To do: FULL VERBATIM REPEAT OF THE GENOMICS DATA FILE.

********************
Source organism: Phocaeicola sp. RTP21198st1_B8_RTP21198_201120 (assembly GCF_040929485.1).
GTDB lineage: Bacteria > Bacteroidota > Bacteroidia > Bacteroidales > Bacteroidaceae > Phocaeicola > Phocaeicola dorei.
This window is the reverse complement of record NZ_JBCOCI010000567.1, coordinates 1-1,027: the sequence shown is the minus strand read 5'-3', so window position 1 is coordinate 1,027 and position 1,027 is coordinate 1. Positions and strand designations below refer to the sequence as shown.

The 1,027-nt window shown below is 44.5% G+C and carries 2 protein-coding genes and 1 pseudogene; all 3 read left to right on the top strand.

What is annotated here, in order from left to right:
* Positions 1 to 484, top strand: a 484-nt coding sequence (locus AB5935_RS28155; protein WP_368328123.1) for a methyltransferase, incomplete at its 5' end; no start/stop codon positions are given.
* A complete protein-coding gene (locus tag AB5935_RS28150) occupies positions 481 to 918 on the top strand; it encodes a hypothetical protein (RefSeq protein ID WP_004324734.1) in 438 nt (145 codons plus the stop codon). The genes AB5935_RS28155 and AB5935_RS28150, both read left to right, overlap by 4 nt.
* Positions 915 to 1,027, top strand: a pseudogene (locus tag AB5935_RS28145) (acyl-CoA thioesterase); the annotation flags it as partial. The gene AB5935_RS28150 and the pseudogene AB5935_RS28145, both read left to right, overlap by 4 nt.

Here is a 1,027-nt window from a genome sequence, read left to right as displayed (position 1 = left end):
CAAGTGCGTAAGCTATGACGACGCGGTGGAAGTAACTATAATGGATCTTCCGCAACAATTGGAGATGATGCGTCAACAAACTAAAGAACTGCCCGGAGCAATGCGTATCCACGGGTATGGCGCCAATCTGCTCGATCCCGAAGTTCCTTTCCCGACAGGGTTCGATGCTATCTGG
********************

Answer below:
Source organism: Phocaeicola sp. RTP21198st1_B8_RTP21198_201120 (assembly GCF_040929485.1).
GTDB lineage: Bacteria > Bacteroidota > Bacteroidia > Bacteroidales > Bacteroidaceae > Phocaeicola > Phocaeicola dorei.
This window is the reverse complement of record NZ_JBCOCI010000567.1, coordinates 1-1,027: the sequence shown is the minus strand read 5'-3', so window position 1 is coordinate 1,027 and position 1,027 is coordinate 1. Positions and strand designations below refer to the sequence as shown.

The 1,027-nt window shown below is 44.5% G+C and carries 2 protein-coding genes and 1 pseudogene; all 3 read left to right on the top strand.

What is annotated here, in order from left to right:
* Positions 1 to 484, top strand: a 484-nt coding sequence (locus AB5935_RS28155; protein WP_368328123.1) for a methyltransferase, incomplete at its 5' end; no start/stop codon positions are given.
* A complete protein-coding gene (locus tag AB5935_RS28150) occupies positions 481 to 918 on the top strand; it encodes a hypothetical protein (RefSeq protein ID WP_004324734.1) in 438 nt (145 codons plus the stop codon). The genes AB5935_RS28155 and AB5935_RS28150, both read left to right, overlap by 4 nt.
* Positions 915 to 1,027, top strand: a pseudogene (locus tag AB5935_RS28145) (acyl-CoA thioesterase); the annotation flags it as partial. The gene AB5935_RS28150 and the pseudogene AB5935_RS28145, both read left to right, overlap by 4 nt.

Here is a 1,027-nt window from a genome sequence, read left to right as displayed (position 1 = left end):
CAAGTGCGTAAGCTATGACGACGCGGTGGAAGTAACTATAATGGATCTTCCGCAACAATTGGAGATGATGCGTCAACAAACTAAAGAACTGCCCGGAGCAATGCGTATCCACGGGTATGGCGCCAATCTGCTCGATCCCGAAGTTCCTTTCCCGACAGGGTTCGATGCTATCTGG